One day in a djinn’s warehouse, Dean Winchester sacrifices his own happiness to get back to his brother.
Less than a month later, that same brother dies in his arms.
One day in Detroit, Sam Winchester saves the world.
Two years later, he lies broken and dying on a psych ward.
One day in Heaven’s green room, the angel Castiel falls from Heaven to stop the apocalypse.
Five years later, he has been betrayed by everyone he knows, and has become a human living on the street.
Supernatural paints a grim picture of the rewards of heroism. Very occasionally, the brothers get smiled at, thanked. More often, they end up losing someone they love. Trying to help people has got so many of their friends killed- Ash, Pamela, Ellen, Jo, Bobby, Sarah, Frank, Eleanor Visyak, Kevin, Charlie, Jimmy Novak, and others (ahem, Death). The Winchesters and Cas have died multiple times. Yet the message of the show is still to keep fighting, no matter what- even after they’ve been beaten down so many times.
‘So you’re saying having a soul equals suffering?’ Soulless Sam asks Dean.
‘Yes, that’s exactly what I’m saying.’
‘So you’re saying suffering’s a good thing?’
‘I’m saying it’s the only game in town.’
The reason the Winchesters keep making these choices, keep doing the right thing despite the personal cost, is because they simply do not see another option. This is not always the case- citing Sacrifice and Brother’s Keeper, where the personal cost is just too high in the face of what they’ve already given. But usually they do the right thing even knowing that it will cost them.
Why, then, do they choose to do these things? In many churches, the message is that you must do the right thing because if you do, you will be rewarded, and if you don’t, you’ll be punished. I’d argue that Supernatural’s message is, if anything, more moral- that we shouldn’t do the right thing because we’ll be rewarded, because we probably won’t, but that we should do it because we just should. Because it’s the right thing to do.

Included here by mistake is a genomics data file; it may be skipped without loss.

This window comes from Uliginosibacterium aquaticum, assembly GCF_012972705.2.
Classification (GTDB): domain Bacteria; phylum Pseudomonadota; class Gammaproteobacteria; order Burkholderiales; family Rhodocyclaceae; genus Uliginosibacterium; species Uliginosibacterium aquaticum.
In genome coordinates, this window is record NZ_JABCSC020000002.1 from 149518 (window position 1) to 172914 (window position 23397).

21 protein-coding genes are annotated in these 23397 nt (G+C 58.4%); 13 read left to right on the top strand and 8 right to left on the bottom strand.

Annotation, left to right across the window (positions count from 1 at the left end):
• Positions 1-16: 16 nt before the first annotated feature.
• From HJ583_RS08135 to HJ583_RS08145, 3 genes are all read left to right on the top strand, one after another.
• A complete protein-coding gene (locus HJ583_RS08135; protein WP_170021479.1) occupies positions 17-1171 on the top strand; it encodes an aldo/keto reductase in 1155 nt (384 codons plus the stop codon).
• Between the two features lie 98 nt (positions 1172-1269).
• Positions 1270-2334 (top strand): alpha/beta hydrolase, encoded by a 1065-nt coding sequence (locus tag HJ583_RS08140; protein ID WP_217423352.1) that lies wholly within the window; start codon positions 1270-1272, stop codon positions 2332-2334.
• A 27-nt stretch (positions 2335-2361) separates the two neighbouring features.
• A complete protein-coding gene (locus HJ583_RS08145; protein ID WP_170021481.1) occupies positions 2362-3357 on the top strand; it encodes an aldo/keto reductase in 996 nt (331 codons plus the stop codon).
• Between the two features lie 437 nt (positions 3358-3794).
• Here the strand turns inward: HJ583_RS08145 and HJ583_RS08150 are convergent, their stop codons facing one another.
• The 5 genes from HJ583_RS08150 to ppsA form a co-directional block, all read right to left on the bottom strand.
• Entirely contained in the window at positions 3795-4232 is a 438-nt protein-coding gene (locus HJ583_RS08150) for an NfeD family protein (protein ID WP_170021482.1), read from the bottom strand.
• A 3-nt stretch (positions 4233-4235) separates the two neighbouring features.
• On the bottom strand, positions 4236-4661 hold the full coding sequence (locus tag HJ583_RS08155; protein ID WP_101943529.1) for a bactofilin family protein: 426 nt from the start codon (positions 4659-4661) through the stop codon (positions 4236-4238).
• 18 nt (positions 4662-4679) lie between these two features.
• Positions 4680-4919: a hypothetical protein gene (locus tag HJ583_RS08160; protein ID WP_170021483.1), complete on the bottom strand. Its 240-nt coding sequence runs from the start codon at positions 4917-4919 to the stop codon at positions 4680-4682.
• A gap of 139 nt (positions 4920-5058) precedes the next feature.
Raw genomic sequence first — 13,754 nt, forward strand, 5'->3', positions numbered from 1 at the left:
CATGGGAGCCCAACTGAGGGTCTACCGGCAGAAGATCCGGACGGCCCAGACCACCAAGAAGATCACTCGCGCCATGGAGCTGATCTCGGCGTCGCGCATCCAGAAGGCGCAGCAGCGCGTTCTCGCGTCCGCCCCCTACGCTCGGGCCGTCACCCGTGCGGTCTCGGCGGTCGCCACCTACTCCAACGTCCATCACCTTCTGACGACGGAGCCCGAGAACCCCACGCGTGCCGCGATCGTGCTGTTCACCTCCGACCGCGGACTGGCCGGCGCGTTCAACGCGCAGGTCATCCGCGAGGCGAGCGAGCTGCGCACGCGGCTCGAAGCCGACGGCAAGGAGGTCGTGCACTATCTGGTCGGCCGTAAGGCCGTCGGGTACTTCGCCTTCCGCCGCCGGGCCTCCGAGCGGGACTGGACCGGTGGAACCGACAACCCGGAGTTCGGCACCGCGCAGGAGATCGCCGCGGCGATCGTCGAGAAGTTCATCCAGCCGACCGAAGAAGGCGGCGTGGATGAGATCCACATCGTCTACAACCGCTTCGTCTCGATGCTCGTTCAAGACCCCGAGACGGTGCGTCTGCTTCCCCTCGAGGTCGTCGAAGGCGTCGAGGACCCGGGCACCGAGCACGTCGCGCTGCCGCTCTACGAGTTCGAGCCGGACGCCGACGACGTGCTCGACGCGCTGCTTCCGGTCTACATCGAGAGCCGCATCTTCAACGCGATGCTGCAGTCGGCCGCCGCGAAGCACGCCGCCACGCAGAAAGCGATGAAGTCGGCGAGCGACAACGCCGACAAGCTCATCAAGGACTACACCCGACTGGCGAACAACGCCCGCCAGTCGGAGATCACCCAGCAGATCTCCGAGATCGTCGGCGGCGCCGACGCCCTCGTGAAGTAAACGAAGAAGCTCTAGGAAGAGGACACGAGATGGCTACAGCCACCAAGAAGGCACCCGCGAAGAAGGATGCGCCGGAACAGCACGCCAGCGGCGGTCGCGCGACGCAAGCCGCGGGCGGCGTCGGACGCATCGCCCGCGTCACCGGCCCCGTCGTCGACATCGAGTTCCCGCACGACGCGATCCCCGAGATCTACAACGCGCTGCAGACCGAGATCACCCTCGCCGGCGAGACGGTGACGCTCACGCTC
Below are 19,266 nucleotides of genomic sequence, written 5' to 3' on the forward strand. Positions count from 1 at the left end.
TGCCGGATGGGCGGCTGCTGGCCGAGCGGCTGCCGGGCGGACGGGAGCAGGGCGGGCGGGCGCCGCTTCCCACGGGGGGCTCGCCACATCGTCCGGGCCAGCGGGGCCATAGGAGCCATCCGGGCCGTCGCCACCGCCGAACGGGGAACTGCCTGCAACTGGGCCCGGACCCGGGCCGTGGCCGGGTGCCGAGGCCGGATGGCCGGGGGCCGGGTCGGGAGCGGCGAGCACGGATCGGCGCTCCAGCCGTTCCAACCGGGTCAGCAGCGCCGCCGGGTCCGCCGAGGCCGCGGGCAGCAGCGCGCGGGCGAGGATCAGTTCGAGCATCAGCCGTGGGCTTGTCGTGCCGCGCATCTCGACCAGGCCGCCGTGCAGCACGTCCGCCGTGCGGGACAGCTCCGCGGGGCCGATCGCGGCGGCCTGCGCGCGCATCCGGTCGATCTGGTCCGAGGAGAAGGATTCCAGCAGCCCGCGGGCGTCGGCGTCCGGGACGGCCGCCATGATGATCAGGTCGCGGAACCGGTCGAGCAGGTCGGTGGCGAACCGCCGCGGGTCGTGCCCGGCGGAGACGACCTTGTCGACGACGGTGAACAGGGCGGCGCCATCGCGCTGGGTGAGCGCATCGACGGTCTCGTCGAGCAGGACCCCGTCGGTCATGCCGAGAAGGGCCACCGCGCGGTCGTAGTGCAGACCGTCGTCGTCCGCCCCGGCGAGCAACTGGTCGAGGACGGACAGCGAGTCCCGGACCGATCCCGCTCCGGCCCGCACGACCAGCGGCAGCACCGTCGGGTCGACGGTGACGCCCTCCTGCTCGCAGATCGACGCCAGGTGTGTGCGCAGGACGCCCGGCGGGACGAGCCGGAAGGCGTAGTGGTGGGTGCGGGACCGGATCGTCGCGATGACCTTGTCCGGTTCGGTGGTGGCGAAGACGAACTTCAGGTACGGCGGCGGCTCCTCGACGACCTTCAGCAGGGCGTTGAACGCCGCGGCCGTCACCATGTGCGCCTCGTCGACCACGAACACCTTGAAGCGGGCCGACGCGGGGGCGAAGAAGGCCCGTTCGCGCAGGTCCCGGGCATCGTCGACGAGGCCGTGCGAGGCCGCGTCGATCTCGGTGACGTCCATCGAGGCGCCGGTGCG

But why is it?
The Winchesters have a different moral code to, say, the archangel Raphael, or to Zachariah. Angels like this go by destiny; Team Free Will were thus dubbed for a reason. They want to make people happy.
In Hammer Of The Gods, Gabriel says, ‘Oh, I’m loyal. To people. Because they are better than us.’
‘They are broken, flawed, abortions,’ Lucifer returns.
‘Damn right they’re flawed. But a lot of them try. To do better, to forgive. And you should see the Spearmint Rhino.’
You could say that the message of SPN is encapsulated in this exchange. Angels may be perfect and people may be flawed, but people are able to try and do the right thing. And in the end it is people who win Cas’s loyalty- and Gabriel’s, Hannah’s, Samandriel’s, Balthazar’s, and even Gadreel’s.
And it’s worth noting that Gabriel, Gadreel, Samandriel and Balthazar are all dead. Cas has died multiple times. But they’ve changed things. They’ve fought to help people- fought against fate, sometimes literally-